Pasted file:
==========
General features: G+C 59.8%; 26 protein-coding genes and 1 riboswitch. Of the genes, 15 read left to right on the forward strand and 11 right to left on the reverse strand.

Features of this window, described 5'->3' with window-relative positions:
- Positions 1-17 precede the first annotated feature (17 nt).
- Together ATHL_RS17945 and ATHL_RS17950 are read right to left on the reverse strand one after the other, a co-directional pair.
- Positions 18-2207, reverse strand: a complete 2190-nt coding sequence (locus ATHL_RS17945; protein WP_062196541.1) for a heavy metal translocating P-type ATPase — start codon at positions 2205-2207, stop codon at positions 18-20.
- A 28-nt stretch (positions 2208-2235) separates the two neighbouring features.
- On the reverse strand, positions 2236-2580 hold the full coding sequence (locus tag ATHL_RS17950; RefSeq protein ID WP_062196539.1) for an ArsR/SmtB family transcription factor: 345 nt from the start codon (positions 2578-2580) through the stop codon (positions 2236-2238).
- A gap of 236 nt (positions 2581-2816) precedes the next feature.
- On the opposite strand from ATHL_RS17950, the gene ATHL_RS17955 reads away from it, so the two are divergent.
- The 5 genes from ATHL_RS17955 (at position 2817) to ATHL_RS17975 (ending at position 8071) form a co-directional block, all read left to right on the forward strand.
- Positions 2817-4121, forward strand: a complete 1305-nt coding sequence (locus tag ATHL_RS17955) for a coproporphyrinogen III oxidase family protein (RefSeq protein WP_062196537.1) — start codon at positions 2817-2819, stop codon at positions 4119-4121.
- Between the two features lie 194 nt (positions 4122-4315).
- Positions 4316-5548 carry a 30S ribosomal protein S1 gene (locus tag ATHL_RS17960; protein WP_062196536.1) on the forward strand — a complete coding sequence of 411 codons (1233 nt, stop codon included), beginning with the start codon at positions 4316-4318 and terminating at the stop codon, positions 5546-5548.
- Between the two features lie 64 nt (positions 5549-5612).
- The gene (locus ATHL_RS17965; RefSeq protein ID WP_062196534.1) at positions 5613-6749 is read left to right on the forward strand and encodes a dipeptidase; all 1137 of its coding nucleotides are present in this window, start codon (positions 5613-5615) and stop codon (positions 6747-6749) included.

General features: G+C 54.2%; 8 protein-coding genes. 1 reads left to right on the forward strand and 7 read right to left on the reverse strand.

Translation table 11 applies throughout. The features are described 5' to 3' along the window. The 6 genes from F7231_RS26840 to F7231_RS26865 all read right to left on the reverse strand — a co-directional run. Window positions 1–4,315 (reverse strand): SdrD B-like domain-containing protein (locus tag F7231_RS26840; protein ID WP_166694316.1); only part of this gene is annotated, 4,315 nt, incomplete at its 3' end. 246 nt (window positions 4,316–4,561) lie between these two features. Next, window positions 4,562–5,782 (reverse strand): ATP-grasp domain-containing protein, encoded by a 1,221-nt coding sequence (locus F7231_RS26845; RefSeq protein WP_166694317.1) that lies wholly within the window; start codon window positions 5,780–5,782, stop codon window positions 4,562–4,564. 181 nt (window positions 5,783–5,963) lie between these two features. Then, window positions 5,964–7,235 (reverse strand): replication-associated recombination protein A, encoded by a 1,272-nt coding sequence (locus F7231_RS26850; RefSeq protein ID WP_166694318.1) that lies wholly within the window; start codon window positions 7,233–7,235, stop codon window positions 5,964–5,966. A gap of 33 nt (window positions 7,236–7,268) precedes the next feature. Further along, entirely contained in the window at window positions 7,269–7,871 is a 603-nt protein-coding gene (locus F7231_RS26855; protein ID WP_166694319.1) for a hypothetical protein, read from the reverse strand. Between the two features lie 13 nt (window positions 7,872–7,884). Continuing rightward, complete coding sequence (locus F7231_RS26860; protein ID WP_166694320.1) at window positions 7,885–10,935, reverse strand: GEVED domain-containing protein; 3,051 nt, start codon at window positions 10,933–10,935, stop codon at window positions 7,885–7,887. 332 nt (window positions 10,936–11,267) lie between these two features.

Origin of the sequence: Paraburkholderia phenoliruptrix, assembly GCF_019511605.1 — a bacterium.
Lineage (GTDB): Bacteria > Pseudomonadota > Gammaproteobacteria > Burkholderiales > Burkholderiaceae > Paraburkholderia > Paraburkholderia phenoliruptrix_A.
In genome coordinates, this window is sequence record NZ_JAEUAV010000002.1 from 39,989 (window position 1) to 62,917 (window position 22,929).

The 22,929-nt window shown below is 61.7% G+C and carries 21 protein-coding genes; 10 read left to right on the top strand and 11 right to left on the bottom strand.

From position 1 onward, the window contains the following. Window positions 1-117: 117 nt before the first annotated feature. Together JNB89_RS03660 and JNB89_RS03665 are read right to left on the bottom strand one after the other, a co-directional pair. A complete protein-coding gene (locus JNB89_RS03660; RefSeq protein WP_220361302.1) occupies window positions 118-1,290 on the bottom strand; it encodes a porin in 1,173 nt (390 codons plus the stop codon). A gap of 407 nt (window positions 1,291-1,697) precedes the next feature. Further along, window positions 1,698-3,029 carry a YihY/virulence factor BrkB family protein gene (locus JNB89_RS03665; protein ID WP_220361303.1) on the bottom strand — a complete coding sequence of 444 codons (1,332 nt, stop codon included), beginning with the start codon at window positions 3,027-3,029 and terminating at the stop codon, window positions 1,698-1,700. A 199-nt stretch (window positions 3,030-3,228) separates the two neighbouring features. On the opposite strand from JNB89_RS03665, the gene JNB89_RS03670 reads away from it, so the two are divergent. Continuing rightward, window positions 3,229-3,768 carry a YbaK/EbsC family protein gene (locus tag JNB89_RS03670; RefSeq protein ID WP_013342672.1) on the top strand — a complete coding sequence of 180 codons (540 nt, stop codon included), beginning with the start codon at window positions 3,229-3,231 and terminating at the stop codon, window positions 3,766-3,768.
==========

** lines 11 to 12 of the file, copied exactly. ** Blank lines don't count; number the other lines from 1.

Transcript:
- Positions 2817-4121, forward strand: a complete 1305-nt coding sequence (locus tag ATHL_RS17955) for a coproporphyrinogen III oxidase family protein (RefSeq protein WP_062196537.1) — start codon at positions 2817-2819, stop codon at positions 4119-4121.
- Between the two features lie 194 nt (positions 4122-4315).